2013-08-22 09:11:14 - Recently published research from Business Monitor International, "Iraq Infrastructure Report Q4 2013", is now available at Fast Market Research
Although the Iraqi construction sector is expected to benefit from a sizeable investment plan and an inflated budget, the worrying business environment will prevent the sector from growing to its full potential. Low completion rates are a result of government agencies' lack of accountability and lack of technical capacity, as well as frequent delays in the approval of projects and the transfer of funds by the central government pose significant risks to construction sector growth in the country. We accordingly forecast sector growth to be limited at a modest 7.4% year-on-year (y-o-y) in real terms between 2013 and 2017 - far from the impressive 24% y-o-y growth witnessed between 2008 and 2012.
Although much-delayed, the Iraqi parliament approved in a budget
for 2013 back in March. The budget outlines an 18.0% increase in spending compared to 2012, with investment expenditure increasing 49.0% yo- y - making up 40.0% of the total - while current expenditure will increase 4.4%. Of this, we see development spending increasing 28.0%.
Full Report Details at
- www.fastmr.com/prod/670568_iraq_infrastructure_report_q4_2013.as ..
The Ministry of Finance and the Ministry of Planning are looking to tackle the issue of low execution rates by making those with a rate of less than 25.0% liable for questioning by the parliament and the council of ministries. While such moves are encouraging for the construction sector, we believe the government's lack of control over local agencies and bureaucratic bottlenecks will impede the progress of development projects during the forecast period.
Despite lower growth estimates, the potential is definitely to the upside. Areas that show upside potential are as follows:
* As recently as February 2013, the Governor of Baghdad, Dr Salah Abdul-Razzaq. signed a US$40m agreement for Alstom to undertake detailed design studies for the first phase of an elevated metro to be built in the city. The development of the Grad Fao port near Basra will significantly boost construction in the region and has the potential to lead to Iraq becoming a major freight destination as companies may wish transport goods overland instead of the long voyage to Suez.
* Power: The government's focus has long been on improving the electricity supply in the country, as the unreliable and insufficient generation and transmission infrastructure has been one of the biggest obstacles to Iraq's reconstruction. We expect 2013 and 2014 to be something of a turning point for new capacity in Iraq as a result of the significant number of power plants awarded in 2011, 2012 and now in 2013. The trend has continued in 2013, with the Iraqi Ministry of Electricity outlining 11 new schemes to expand the electricity network in the Babel province alone during the year, as well as a US$1bn gas-fired station in Anbar awarded to Metka. Health care Capital Spending: We also expect to see opportunities within the healthcare sector due to spending on public services such as education and health increasing during 2013 as the government seeks to maintain public support amidst growing political instability. For instance, Salam al-Quraishi, an economic advisor to the government, said in April 2013 that the executive earmarked US$800mn for the country's pharmaceutical sector for the year. The funding will be used to establish new production lines for existing pharmaceutical facilities and training chemists, as well as the construction of new production units for high-demand medicines.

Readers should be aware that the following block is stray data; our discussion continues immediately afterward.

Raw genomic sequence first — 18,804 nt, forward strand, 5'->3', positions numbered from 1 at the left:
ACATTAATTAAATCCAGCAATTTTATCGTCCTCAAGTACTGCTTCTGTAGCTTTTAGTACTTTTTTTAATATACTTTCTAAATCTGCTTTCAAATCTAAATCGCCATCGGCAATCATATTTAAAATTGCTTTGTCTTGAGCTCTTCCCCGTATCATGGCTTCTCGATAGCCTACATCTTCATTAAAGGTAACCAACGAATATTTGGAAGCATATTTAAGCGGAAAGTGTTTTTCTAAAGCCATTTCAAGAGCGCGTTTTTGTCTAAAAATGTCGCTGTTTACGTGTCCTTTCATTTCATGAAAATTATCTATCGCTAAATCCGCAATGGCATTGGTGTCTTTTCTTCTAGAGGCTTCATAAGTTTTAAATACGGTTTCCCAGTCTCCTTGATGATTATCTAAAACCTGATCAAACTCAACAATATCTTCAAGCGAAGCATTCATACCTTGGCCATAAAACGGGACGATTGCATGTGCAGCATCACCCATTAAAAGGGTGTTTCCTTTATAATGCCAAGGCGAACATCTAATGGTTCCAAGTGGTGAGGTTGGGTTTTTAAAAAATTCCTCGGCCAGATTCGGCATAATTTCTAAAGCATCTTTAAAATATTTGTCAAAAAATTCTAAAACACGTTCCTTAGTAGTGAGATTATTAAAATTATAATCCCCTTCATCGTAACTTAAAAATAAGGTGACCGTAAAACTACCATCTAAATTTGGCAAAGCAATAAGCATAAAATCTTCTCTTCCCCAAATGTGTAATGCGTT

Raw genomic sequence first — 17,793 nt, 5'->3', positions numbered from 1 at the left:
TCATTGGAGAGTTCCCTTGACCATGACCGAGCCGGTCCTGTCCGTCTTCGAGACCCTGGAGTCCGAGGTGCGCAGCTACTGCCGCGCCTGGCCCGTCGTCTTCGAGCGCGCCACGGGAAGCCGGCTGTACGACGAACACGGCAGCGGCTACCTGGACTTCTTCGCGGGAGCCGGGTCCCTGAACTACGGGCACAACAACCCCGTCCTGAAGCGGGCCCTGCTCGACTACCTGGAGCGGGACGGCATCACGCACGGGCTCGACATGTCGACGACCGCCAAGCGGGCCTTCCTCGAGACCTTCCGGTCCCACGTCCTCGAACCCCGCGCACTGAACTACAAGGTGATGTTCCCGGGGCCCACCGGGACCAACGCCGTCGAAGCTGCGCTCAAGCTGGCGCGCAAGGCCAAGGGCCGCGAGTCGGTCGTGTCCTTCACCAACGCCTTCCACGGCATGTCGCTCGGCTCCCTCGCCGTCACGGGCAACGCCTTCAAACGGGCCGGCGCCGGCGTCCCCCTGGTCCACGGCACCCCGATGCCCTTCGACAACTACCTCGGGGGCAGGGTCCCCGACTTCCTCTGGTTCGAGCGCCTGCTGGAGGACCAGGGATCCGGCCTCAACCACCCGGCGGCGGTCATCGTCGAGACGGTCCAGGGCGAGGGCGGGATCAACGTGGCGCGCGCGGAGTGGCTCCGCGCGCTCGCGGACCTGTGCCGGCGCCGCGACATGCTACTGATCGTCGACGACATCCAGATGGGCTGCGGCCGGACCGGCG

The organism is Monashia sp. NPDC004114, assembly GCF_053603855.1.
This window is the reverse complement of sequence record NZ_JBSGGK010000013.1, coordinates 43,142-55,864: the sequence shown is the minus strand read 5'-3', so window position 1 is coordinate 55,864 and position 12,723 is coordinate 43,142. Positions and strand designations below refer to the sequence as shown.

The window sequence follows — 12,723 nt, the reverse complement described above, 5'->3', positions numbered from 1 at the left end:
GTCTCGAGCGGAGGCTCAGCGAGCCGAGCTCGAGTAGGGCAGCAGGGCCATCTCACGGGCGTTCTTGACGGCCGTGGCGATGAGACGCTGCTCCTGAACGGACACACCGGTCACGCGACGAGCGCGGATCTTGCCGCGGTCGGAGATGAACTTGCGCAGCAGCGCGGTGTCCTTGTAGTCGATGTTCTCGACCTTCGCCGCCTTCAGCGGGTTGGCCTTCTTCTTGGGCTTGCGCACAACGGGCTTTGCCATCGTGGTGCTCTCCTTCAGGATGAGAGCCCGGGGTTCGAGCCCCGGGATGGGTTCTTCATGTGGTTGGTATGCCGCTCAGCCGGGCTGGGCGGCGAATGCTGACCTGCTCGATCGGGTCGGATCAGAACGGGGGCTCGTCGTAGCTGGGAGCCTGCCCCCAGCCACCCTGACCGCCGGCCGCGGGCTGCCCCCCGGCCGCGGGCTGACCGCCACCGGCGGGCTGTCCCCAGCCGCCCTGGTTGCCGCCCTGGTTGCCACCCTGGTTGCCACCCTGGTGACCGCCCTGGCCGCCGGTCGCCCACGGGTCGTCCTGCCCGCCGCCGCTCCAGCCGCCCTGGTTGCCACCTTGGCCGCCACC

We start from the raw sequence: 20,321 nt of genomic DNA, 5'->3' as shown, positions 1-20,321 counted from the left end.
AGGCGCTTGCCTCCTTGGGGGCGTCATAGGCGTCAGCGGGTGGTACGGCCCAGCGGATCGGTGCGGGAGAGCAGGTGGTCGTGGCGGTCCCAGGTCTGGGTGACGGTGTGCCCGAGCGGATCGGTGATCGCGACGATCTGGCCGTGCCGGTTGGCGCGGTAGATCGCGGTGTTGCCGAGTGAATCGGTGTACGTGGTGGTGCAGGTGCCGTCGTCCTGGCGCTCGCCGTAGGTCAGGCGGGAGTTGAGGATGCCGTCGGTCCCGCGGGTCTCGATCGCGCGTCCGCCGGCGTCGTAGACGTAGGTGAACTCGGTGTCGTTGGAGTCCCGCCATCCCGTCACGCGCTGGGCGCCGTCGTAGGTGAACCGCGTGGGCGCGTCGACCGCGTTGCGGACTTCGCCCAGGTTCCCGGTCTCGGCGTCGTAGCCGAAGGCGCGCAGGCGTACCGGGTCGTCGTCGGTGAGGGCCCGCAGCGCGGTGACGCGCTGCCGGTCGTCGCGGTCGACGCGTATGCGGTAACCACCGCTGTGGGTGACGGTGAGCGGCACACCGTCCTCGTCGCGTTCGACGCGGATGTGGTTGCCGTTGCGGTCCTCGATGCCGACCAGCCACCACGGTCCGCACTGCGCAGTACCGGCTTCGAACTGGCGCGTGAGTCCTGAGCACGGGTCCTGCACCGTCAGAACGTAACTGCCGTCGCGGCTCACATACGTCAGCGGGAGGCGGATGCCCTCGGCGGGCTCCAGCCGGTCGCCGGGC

However, we highlight that the shaky political situation and growing instances of sectarian violence could yet again become a prohibitive concern for investors, despite there being a notable improvement over the past few years. At the same time, strategic infrastructure continues to be targeted, with multiple pipelines being bombed in 2013. Iraq's Infrastructure Risk/Reward Rating (RRR) has accordingly fallen from 54.9 (out of 100) last quarter to 48.5 this quarter. This places it in 10th position out of 14 countries in our Middle East and North Africa (MENA) regional rankings.
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